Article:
Fif­teen things you didn’t know about Ali Brock and Ro­sevelt

Dressage Today - - Front Page - By Sue Weak­ley

Al­li­son “Ali” Brock and Ro­sevelt are poised to take it to the top. She and the 14-year-old dark bay Hanove­rian stal­lion (Rost­pon-Lore, Lau­ries Cru­sador XX), owned by Clau­dine and Fritz Kun­drun, are ranked in the top 50 in the world and are cur­rently sit­ting at No. 34. They fin­ished a suc­cess­ful 2016 win­ter show se­ries in Welling­ton, Florida, with three first-place fin­ishes at the end of the Ad­e­quan Global Dres­sage Fes­ti­val se­ries, in­clud­ing 74.333 per­cent in the Grand Prix Special, 73.700 per­cent in the Grand Prix at the CDI3* in April and 74.255 per­cent in the Grand Prix Special at the CDI4* in March. The duo were mem­bers of USA’s gold-medal-win­ning Na­tions Cup “girl-power” team, made up of Ali, Shelly Fran­cis, Laura Graves and Kasey Perry-Glass, at the CDIO5* in Compi•gne, France, in May. The two may be a pow­er­house duo, but the 36-year-old rider calls Ro­sevelt “Rosie”—hardly a ma­cho name for a stal­lion. “I know it’s a girl’s name, but he’s so sweet and it suits him,” she said.

Here are 15 things Dres­sage To­day found out about the pair: 1. Ali said if Rosie were hu­man, he would be that good-look­ing jock in high school who didn’t know he was Mr. Won­der­ful. “He’d be that guy who is good in sports and smart and plays in the band and gets along with ev­ery­body,” she said. “He doesn’t brag about him­self, he just knows he’s good. He’d be that guy.” 2. Rosie oc­cu­pies what Ali calls “the pen­t­house stall” at the Kun­drun’s DeerMeadow Farms in Florida. The cor­ner suite with two win­dows was the for­mer home of Sue Blinks’ horse, Flim Flam. Ali groomed for Blinks on her jour­ney to the 2002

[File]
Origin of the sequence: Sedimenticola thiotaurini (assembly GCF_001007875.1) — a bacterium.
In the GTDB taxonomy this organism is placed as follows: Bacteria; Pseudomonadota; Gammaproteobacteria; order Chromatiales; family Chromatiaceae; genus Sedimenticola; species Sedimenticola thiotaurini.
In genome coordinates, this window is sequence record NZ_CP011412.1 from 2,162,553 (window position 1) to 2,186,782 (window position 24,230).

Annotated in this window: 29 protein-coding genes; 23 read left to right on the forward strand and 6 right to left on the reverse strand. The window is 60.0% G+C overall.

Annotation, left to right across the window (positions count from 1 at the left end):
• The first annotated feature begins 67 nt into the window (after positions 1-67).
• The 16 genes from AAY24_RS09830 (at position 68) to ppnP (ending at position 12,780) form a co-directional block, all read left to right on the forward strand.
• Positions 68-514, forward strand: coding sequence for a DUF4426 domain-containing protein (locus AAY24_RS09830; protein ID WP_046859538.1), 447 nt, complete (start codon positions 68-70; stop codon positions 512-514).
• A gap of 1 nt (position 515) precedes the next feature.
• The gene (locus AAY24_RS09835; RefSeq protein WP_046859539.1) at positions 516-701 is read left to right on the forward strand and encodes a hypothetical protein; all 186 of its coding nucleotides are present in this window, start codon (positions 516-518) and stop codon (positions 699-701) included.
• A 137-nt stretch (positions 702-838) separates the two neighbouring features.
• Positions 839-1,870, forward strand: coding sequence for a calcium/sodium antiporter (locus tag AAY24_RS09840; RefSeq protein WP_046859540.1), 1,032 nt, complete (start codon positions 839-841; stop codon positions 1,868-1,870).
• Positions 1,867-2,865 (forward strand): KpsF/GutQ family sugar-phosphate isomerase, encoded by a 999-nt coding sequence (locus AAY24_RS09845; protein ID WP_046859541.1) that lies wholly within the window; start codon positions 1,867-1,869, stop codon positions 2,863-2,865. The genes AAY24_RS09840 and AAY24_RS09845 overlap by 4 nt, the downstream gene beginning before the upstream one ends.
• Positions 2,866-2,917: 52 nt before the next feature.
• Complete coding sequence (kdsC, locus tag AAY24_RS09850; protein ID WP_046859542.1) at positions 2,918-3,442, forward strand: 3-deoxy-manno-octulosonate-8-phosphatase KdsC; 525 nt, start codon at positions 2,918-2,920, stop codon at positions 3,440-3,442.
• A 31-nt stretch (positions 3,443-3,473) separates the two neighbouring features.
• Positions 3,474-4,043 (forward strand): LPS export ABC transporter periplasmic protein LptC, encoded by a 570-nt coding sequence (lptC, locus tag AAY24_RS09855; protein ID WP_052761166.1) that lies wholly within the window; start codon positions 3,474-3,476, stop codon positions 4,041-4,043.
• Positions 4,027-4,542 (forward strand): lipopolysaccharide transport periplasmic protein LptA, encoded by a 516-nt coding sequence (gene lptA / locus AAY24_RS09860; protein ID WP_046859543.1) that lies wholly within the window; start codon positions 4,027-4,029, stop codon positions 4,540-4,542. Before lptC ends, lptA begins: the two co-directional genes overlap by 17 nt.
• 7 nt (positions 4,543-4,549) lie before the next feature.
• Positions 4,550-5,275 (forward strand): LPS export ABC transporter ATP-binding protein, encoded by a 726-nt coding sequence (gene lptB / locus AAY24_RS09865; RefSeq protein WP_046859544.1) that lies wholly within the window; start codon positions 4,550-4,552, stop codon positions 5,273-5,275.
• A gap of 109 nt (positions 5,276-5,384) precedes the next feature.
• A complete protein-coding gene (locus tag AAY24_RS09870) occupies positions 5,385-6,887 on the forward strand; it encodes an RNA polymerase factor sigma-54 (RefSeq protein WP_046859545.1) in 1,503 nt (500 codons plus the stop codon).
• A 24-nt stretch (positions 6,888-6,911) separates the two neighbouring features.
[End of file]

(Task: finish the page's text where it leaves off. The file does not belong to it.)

World Equestrian Games in Jerez, Spain, where the U.S. cap­tured the sil­ver medal. She said the ex­pe­ri­ence shaped her as a pro­fes­sional. “I learned an aw­ful lot work­ing for that lady,” she said. “To be a part of that sil­ver-medal team was an amaz­ing ex­pe­ri­ence for a 22-year-old kid.” 3. Rosie hates to be brushed. “Be­ing dirty is his pre­ferred state,” Ali said. “It’s a good thing he’s dark. We have to curry him with the soft­est rub­ber curry, and he still protests. Then we have to brush him with the soft­est brushes we have to try not to of­fend him. He’s a guy—one who knows how to clean up when nec­es­sary but one who also knows how to re­lax on the couch while drink­ing beer and watch­ing football in his dirt­i­est shirt.” 4. He loves to stick out his tongue. “He’ll stick it out and put it on you,” Ali said. “Or he’ll push on you. He’s done this as long as I’ve known him, and he be­haves the same way with other horses.” 5. Ali be­lieves that horses should have time to be horses. Rosie gets two to five hours of turnout a day. The first thing he does is head straight to his self-dug sand pit and roll. He also loves to nap in the sun­shine. “If he thinks you are coming for him too early, he’ll see you, bel­low and then run up to his pit and throw him­self down in it,” Ali said. “Then he’ll come to you and let you catch him.” Their weekly work sched­ule also in­cludes time to chill out. Rosie gets two days of arena work fol­lowed by a hack day, then two more work days, an­other day to hack out and then a day off to en­joy his sand pit. 6. Although Rosie has been a breed­ing stal­lion in the past, he is tak­ing a tem­po­rary hia­tus from that part of his life. He has foals on the ground in Swe­den, and Ali gets photos of his off­spring from time to time. “He puts a very good walk and great char­ac­ter on his ba­bies,” she said. He was last used for breed­ing in 2010, and Ali asked if that part of his life could be put on hold un­til Rosie’s Grand Prix ca­reer is over. He knows if he’s wrapped above his knees, he’s go-